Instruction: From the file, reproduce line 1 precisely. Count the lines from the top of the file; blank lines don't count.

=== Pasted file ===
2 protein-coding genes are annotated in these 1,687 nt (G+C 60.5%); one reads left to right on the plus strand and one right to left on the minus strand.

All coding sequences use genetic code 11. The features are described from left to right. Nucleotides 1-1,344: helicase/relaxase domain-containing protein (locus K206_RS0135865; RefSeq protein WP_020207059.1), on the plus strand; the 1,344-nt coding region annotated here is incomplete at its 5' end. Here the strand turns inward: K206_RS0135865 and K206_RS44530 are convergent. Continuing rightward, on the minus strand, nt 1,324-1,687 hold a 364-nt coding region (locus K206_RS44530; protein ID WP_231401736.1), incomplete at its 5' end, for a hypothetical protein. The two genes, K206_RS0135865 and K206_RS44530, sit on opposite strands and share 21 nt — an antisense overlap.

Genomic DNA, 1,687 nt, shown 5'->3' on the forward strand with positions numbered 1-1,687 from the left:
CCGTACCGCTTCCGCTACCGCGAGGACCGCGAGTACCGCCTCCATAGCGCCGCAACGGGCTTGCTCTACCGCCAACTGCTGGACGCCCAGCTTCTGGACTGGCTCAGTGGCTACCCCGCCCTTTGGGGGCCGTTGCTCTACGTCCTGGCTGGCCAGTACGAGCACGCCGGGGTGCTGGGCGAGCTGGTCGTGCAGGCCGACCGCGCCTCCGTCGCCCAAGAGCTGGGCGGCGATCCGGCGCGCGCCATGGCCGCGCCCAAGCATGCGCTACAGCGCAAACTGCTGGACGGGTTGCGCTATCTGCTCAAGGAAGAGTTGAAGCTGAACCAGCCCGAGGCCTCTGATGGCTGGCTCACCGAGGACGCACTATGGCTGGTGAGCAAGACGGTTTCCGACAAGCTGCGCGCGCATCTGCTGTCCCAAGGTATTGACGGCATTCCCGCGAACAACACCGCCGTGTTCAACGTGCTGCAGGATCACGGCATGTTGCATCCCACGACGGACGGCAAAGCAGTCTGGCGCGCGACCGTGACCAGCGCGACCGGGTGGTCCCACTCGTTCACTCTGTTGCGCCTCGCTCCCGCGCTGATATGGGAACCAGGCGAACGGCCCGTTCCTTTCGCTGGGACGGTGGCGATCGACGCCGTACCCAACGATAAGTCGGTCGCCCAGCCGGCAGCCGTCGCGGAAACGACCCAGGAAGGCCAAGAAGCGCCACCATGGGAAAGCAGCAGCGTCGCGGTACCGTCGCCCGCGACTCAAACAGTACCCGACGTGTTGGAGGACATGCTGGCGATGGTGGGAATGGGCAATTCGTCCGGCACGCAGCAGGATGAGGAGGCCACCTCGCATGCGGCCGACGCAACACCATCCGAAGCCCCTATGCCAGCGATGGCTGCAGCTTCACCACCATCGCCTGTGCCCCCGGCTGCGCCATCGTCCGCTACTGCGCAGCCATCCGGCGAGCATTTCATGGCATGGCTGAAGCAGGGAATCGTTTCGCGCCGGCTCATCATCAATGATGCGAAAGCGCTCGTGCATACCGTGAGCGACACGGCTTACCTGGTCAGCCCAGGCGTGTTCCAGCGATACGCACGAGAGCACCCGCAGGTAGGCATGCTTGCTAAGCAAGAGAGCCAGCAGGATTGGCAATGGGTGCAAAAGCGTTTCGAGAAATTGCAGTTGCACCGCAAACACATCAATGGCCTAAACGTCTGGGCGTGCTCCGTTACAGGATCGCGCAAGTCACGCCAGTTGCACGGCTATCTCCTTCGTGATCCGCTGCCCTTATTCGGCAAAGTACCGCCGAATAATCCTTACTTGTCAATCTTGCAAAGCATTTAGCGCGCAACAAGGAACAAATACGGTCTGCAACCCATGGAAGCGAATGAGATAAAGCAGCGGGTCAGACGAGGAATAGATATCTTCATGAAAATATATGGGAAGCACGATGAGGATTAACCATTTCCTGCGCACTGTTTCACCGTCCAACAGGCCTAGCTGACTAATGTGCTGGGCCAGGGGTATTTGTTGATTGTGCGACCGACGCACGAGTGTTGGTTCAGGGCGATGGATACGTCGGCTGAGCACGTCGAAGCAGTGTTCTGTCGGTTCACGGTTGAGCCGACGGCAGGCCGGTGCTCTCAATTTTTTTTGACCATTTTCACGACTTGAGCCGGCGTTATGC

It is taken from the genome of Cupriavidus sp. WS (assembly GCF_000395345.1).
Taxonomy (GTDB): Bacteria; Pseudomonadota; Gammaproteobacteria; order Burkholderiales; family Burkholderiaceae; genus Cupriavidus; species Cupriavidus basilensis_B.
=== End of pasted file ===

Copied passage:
2 protein-coding genes are annotated in these 1,687 nt (G+C 60.5%); one reads left to right on the plus strand and one right to left on the minus strand.